Why does rain always fall at an angle?

Our daughter Nynke (7 years old) suddenly asked while cycling, and it was raining hard: “Daddy, why does the rain always fall at an angle?”.

I replied that this is because of the wind, but she said “but there is no wind now, papa”. Then I frowned, ‘well’. Then I looked again for another explanation. I said this is because there is wind in the higher air layers. Although, I believe that rain clouds do not always hang very high. Again I was unsure of my own answer. Does rain always fall at an angle, or is this an optical illusion? Still, I continued to search. In most drawings, the rain is always drawn diagonally (a cloud and slashes). On many clear photos you can also see the rain fall diagonally. Is our daughter right or wrong, and why?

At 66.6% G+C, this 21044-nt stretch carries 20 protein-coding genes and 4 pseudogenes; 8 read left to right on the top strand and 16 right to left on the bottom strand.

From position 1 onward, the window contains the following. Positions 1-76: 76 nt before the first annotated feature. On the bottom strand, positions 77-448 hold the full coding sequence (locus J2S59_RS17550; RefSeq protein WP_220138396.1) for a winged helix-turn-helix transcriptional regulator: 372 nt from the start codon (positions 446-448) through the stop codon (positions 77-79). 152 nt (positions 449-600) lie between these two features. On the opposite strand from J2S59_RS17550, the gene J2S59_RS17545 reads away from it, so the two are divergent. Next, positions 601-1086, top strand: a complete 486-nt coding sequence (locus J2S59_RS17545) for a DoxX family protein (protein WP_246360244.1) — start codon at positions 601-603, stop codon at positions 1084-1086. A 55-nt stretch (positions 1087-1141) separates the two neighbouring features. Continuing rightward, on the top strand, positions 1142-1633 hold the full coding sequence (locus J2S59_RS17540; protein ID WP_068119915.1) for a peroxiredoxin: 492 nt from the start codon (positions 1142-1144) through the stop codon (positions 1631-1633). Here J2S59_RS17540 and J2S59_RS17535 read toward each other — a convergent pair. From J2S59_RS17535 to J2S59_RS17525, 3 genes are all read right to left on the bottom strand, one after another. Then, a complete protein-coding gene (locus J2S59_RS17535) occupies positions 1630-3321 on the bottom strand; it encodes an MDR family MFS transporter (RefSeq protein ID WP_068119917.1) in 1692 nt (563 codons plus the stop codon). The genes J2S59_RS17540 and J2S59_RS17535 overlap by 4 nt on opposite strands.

Asker: Joe, 40 years old


Dear Jo,

Indeed, rain almost always falls at an angle, simply because there is almost always wind.

Rain that falls at an angle of less than 10 degrees hardly ever occurs. Raindrops are so light that the slightest horizontal force (wind) can move them from their vertical path (under the influence of gravity). Just try to drop a small piece of paper straight down: indoors this works, outside almost never.

Moreover, rain often accompanies a sudden change in weather conditions under the influence of wind: that is why raindrops are drawn obliquely.

So your daughter is right that the rain always falls at an angle, but probably not that there was no wind when you were cycling. You don’t feel a very light wind when you are cycling. Or maybe the wind was at your back, and you were cycling about as fast as the wind speed…

Why does rain always fall at an angle?

Answered by

Dr. ir. Jan Ronge

Bio-engineer. Electrocatalysis and renewable hydrogen production

Catholic University of Leuven
Old Market 13 3000 Leuven


Recent Articles

Related Stories